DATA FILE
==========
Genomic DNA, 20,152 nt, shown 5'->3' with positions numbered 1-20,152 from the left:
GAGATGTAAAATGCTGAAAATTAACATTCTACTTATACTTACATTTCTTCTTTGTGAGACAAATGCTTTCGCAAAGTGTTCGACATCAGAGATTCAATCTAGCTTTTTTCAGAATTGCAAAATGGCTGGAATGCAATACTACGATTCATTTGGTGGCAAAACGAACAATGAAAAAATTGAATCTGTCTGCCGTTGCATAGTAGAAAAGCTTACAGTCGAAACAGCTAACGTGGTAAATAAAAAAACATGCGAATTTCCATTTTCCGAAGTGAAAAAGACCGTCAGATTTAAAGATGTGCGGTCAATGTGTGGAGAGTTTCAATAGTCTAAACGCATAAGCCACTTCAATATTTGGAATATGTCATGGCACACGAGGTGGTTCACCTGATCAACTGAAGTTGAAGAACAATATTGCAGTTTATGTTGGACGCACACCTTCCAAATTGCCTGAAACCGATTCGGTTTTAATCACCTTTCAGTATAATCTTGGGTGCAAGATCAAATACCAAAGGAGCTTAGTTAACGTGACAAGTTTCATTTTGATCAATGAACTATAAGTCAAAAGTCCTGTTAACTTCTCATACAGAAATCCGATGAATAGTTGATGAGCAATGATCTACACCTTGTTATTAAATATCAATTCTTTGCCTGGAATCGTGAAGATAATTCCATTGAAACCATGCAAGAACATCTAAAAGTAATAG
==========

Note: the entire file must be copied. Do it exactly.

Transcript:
Genomic DNA, 20,152 nt, shown 5'->3' with positions numbered 1-20,152 from the left:
GAGATGTAAAATGCTGAAAATTAACATTCTACTTATACTTACATTTCTTCTTTGTGAGACAAATGCTTTCGCAAAGTGTTCGACATCAGAGATTCAATCTAGCTTTTTTCAGAATTGCAAAATGGCTGGAATGCAATACTACGATTCATTTGGTGGCAAAACGAACAATGAAAAAATTGAATCTGTCTGCCGTTGCATAGTAGAAAAGCTTACAGTCGAAACAGCTAACGTGGTAAATAAAAAAACATGCGAATTTCCATTTTCCGAAGTGAAAAAGACCGTCAGATTTAAAGATGTGCGGTCAATGTGTGGAGAGTTTCAATAGTCTAAACGCATAAGCCACTTCAATATTTGGAATATGTCATGGCACACGAGGTGGTTCACCTGATCAACTGAAGTTGAAGAACAATATTGCAGTTTATGTTGGACGCACACCTTCCAAATTGCCTGAAACCGATTCGGTTTTAATCACCTTTCAGTATAATCTTGGGTGCAAGATCAAATACCAAAGGAGCTTAGTTAACGTGACAAGTTTCATTTTGATCAATGAACTATAAGTCAAAAGTCCTGTTAACTTCTCATACAGAAATCCGATGAATAGTTGATGAGCAATGATCTACACCTTGTTATTAAATATCAATTCTTTGCCTGGAATCGTGAAGATAATTCCATTGAAACCATGCAAGAACATCTAAAAGTAATAG